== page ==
Like Jesus' work & the disciples' work, our work is important. So is time away, time for a break from responsibility. Stewardship of our time & energy is why we have teams to do the work we have as the Body of Christ that is St. John's: the Altar Guild is the work of more than one person. We have more than one usher. We have a bulletin team, teams of Lay Readers, Acolytes, Eucharistic Visitors & our music team to share our work in liturgy. We have more than one treasurer. Our team of Lay Weeders keeps the landscape in shape.
Any one member of any one team is skillful enough to handle all the work of that team each week. The wisdom we hear from Jesus in today's Gospel tells us we would thwart the stewardship of our time if one of us were to do all the work all the time.
As a wise saint in Valdosta once said to a group of us eager young working over-doers:
If you do everything yourself, you deny someone else the opportunity to serve.
Our lesson from 2nd Samuel, our Psalm, which is a commentary on this chapter in Samuel1, & our lesson from Ephesians tell us that not one of us is to do all the work. We individuals make up a people – a commonwealth – a unity of diversity – that has work to share as good stewards of the gifts God gives us.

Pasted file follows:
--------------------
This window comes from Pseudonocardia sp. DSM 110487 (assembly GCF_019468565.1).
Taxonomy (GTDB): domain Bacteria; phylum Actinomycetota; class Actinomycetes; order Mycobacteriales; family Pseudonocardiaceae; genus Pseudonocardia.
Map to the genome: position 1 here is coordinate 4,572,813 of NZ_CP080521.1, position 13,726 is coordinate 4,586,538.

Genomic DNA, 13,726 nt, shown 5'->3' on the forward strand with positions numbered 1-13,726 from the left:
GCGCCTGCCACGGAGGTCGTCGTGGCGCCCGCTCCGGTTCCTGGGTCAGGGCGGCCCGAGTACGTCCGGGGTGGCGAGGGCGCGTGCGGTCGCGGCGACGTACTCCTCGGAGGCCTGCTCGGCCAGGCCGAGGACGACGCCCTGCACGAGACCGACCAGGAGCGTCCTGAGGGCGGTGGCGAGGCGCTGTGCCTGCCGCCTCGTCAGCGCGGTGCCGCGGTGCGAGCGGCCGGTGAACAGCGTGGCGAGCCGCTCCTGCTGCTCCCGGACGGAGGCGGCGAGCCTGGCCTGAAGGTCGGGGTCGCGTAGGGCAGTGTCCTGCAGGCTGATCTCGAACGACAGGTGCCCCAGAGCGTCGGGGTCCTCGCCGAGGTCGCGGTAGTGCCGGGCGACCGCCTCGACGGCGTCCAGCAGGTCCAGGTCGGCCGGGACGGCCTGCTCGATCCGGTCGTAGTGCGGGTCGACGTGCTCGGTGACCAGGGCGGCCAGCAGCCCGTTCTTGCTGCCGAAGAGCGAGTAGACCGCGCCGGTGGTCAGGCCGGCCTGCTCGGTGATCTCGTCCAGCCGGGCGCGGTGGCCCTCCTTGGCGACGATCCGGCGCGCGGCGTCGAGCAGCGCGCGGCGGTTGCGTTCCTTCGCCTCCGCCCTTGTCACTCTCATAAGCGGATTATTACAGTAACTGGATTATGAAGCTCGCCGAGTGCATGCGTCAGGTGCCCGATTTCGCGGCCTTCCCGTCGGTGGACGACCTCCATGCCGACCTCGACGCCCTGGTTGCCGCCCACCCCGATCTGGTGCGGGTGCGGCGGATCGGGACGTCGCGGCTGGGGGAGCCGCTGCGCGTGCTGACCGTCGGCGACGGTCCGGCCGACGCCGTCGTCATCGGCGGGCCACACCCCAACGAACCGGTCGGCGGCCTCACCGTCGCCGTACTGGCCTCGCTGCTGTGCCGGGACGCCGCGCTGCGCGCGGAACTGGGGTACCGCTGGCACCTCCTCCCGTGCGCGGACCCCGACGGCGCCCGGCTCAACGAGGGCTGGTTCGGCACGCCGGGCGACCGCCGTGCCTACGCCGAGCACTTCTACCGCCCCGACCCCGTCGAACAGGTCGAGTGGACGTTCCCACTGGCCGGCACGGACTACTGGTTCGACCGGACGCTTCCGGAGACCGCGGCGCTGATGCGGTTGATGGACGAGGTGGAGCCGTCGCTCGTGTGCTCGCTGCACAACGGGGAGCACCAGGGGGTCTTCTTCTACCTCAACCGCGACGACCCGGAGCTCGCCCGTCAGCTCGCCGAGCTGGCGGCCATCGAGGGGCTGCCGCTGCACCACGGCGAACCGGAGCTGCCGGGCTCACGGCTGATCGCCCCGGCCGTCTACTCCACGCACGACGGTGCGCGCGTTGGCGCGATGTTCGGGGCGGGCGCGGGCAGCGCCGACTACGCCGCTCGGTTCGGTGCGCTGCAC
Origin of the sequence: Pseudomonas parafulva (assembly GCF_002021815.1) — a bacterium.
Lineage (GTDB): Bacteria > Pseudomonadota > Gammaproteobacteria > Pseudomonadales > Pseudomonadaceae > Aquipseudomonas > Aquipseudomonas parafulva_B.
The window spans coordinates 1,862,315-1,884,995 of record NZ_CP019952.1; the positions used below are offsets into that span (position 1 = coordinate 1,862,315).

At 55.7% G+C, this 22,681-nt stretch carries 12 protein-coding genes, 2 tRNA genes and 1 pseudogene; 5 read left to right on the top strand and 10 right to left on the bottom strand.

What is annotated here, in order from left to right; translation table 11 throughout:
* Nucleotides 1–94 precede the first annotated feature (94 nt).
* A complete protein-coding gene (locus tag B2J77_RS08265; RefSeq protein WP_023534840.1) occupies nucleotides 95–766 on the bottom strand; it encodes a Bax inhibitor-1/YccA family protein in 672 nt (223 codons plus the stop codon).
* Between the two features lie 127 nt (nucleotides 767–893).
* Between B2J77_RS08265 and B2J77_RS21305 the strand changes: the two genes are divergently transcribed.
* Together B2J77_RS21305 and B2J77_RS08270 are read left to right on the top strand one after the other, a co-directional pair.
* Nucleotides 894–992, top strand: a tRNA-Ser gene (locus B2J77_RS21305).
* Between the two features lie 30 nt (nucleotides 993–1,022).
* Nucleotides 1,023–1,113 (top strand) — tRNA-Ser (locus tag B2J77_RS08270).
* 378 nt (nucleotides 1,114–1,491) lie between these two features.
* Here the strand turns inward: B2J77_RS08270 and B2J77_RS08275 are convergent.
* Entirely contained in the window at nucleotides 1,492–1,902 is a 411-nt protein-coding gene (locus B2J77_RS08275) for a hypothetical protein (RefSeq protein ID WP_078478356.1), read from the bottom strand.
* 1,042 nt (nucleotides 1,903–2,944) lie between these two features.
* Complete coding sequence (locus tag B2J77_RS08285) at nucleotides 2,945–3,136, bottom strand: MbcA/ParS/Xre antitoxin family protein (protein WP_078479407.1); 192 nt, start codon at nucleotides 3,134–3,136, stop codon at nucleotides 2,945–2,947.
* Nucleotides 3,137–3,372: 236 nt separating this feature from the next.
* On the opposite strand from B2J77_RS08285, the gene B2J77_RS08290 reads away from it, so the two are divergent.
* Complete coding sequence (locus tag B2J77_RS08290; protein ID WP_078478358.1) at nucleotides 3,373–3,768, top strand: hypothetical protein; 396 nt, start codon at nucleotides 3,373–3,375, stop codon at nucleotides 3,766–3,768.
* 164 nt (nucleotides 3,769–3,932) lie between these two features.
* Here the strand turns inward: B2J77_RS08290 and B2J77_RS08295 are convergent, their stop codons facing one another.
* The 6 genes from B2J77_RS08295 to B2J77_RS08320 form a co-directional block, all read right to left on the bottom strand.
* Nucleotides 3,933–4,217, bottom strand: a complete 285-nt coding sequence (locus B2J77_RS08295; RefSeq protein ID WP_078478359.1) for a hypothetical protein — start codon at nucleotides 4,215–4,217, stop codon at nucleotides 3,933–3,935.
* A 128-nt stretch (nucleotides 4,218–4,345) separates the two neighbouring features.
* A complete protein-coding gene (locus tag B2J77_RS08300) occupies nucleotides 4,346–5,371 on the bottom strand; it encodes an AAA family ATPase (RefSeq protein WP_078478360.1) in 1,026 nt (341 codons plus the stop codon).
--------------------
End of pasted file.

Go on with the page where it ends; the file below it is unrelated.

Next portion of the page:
Our Vestry's opening devotion reminds us of this. Its Responsive Litany says2: [Leader] Our bodies have many different parts. [People's Response] God created us that way. Even the parts that seem the least important are valuable. God created us that way. If one part hurts, we hurt all over; and if one part does well, the whole body benefits. God created us that way.
Our group is like a body. Each part is important. God calls us to work together. And to care about each other. The world is like a body. Each part is important. God calls us to work together. And to care about each other.
Dear God, Help us to work together, to see how important we are to one another & to value our ministry together in this place. In Jesus’ name. Amen.
We at St. John's DO work together & we do work together well. We also play together well at Parish Suppers & Wednesday mornings. It is important for this Body to play, to take time to refresh ourselves so that we can see with rested & refreshed eyes our work & to have the creativity to renew & re-purpose what may appear worn out & useless like the sick & desperate crowds that run to Jesus, whose keen shepherd's eye sees what these bleating sheep really need & how they can be renewed, re-purposed, rebuilt.